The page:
Use aws:PrincipalAccount to fine-tune your AWS SSO permission sets

AWS SSO permission sets are a collection of policies that get attached to a managed IAM role in every account the permission set is provisioned to (that is, a principal — a user or group — is given that permission set in that account). While the IAM role has a complex name, with the prefix AWSReservedSSO, followed by the permission set name, followed by a random tag, each separated with an underscore, when the user is signing in, the “role name” they see is just the permission set name.

This means you want to create permission sets that apply to multiple accounts as part of the same “role” that the user is going to use. For example, you may Shopping Cart service, with a set of dev/test/prod accounts, and you want a CartDeveloper role that has access to all of them. But often you want different access in each account. But the same IAM policy is applied to the role in each account, so how can the permissions be different?

Enter the aws:PrincipalAccount context key. The value of this key when an IAM policy is being evaluated is the account id of the principal (that is, it will not change even if the access is to a resource in another account). This means an IAM policy statement can be conditional on whether or not it’s in a particular account. We’ll use the string operators in our conditions.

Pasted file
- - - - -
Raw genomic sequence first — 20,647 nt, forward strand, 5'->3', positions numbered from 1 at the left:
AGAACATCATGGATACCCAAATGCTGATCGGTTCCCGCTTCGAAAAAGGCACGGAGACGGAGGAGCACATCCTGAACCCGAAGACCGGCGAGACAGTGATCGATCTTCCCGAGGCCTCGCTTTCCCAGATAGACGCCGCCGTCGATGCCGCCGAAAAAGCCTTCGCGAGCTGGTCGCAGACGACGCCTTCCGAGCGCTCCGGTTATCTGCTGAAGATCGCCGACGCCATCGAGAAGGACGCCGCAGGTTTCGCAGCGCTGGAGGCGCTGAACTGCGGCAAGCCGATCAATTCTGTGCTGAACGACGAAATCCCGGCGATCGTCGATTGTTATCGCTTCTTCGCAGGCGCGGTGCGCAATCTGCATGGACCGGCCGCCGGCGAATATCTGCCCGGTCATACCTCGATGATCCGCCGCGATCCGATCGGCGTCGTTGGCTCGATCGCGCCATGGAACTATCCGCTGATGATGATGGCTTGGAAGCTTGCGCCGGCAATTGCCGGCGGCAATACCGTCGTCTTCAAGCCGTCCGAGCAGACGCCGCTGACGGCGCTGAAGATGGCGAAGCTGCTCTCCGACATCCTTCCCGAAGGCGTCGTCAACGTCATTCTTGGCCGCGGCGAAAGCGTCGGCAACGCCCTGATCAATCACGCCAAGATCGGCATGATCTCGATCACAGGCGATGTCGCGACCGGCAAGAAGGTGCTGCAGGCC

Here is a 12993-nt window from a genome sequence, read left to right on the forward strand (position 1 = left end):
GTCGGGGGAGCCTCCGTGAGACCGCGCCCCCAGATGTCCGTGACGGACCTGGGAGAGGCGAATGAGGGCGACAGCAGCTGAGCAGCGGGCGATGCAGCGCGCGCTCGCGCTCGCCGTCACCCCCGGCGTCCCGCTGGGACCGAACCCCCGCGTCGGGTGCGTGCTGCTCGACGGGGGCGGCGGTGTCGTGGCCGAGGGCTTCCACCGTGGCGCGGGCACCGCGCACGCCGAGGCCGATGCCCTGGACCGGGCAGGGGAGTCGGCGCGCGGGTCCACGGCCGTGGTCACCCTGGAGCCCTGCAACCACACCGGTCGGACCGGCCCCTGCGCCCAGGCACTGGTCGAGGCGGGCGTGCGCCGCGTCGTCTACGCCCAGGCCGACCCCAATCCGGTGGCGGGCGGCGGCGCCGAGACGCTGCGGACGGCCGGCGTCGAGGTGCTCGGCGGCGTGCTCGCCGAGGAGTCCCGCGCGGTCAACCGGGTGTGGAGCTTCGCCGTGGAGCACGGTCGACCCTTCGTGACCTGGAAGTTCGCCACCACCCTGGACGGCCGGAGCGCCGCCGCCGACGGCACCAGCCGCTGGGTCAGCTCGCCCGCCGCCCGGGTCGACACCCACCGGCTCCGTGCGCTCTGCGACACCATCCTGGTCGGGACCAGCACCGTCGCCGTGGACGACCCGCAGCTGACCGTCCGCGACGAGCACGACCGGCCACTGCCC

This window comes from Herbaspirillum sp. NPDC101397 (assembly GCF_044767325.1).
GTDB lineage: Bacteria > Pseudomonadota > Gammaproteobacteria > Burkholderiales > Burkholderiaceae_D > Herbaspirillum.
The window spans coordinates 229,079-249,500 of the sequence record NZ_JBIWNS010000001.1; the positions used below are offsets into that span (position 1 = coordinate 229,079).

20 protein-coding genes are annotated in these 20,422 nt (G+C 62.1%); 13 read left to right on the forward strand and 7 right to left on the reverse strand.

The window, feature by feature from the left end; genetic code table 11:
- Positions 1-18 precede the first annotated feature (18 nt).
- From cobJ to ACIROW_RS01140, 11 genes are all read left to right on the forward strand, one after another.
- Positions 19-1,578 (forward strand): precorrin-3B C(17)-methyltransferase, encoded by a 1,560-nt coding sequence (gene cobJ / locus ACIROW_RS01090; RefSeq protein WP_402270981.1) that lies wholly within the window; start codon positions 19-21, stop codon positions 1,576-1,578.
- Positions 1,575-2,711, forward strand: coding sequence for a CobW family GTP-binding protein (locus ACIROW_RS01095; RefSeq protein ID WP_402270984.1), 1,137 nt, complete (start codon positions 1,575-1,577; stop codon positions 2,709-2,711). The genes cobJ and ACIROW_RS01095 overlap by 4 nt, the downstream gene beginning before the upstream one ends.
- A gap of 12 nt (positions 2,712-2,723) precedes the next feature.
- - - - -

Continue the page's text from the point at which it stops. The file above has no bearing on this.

Let’s say we want to give CartDeveloper read permissions to DynamoDB in all accounts, and write only in dev. Our policy might look like this (for brevity, I’m leaving out actions like batching and transactions):

{
"Version": "2012-10-17",
"Statement": [
{
"Sid": "DDBReadEverywhere",
"Effect": "Allow",
"Action": [
"dynamodb:GetItem",
"dynamodb:Query",
"dynamodb:Scan"
],
"Resource": "*"
},
{
"Sid": "DDBWriteInDev",
"Effect": "Allow",
"Action": "dynamodb:PutItem",
"Resource": "*",
"Condition": {
"StringEquals": {
"aws:PrincipalAccount": "<dev account id>"
}
}
}
]
}

Alternatively, imagine we wanted to give an Admin role permissions to do everything in most accounts, but a narrow range of permissions, say, just CloudTrail in just a small number of accounts. We could use a policy like this:

{
"Version": "2012-10-17",
"Statement": [
{
"Sid": "AdminEverywhere",
"Effect": "Allow",
"Action": "*:*",
"Resource": "*"
},
{
"Sid": "ExceptThesePlaces",
"Effect": "Deny",
"NotAction": "cloudtrail:*",
"Resource": "*",
"Condition": {
"StringEquals": {
"aws:PrincipalAccount": [ <special accounts> ]
}
}
}
]
}

As a side note, there’s unfortunately not an aws:ResourceAccount key that would let you easily restrict which accounts are accessible on the resource side. You can make do with the resource ARN, of course, but it’s less clean. There is s3:ResourceAccount, which is important to know, as S3 bucket ARNs don’t have the account in them; read about it here.

Hopefully this provides a useful framework for reducing the number of permission sets you need for a comprehensive security posture across your accounts with AWS SSO. As always, if you’ve got questions, hit me up on Twitter.